The Big Red Scare

The Red Scare in post-World War I America was the fear of Communists invading the country and overthrowing the Government.

One of the main sparks was the Russian Revolution in 1917, lead by Vladimir Lenin.

But it first started with a staggering amount of labor strikes in the US, after World War I.

Many laborers first started to strike because Woodrow Wilson focused on the war instead of their wants, which consisted of: better conditions, higher wages, shorter hours.

After the war, however, conditions weren't better for laborers, which lead to some striking for "a new industrial order."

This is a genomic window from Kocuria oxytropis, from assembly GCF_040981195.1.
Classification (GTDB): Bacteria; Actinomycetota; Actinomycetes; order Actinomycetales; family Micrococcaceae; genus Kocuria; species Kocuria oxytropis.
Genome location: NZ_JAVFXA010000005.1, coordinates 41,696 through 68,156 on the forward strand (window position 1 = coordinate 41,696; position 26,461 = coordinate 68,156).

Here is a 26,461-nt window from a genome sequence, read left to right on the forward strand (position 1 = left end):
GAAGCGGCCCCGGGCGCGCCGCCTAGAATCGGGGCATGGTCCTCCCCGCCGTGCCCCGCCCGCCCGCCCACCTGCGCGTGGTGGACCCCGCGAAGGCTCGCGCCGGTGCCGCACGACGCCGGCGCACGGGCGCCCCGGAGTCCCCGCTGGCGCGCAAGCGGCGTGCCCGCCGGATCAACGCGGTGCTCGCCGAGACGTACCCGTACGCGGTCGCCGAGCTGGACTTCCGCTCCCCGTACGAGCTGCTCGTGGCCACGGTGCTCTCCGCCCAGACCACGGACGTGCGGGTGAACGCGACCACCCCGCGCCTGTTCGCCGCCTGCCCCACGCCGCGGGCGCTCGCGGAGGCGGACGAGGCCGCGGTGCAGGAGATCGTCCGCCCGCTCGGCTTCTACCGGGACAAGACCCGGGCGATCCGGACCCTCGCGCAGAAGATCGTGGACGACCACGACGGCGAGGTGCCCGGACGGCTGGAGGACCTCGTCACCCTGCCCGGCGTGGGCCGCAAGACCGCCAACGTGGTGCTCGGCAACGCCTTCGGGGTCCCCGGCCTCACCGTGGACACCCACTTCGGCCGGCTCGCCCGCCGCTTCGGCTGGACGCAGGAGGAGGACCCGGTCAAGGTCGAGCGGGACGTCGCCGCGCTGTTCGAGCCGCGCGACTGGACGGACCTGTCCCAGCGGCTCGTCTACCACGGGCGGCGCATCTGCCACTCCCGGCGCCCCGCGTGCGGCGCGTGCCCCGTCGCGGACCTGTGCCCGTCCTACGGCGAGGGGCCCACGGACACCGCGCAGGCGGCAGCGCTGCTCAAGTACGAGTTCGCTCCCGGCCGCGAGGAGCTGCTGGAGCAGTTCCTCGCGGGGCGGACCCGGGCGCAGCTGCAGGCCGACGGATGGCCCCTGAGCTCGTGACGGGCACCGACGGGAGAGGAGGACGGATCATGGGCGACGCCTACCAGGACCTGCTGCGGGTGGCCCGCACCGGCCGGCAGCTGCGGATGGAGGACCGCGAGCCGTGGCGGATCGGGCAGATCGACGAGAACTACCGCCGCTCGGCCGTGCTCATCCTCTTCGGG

Some examples of strikes include: Railroad workers pushing for the Plumb Plan, United Mine Workers striking for nationalization of mines, the IWW wanting to join Canada's "One Big Union," and farmers in the great plains joining Arthur C. Townsley's "Nonpartisan League."

One Big Union was based in Calgary, Alberta, Canada.
The Nonpartisan League was also based in Alberta, Canada.

Newspapers also used propaganda to instill fear into the American public.

As well as the new film industry.

While the country was swept up in the fear of communism taking over, Professor Gordon S. Watkins of University of Illinois figured that there were 39,000 members in the Socialist party, 10,000-30,000 members in the Communist Labor party, and 30,000-60,000 members in the Communist party. Only 1/10th of 1% of the population considered themselves Communist.

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Created with images by @joefoodie - "Communist Party"

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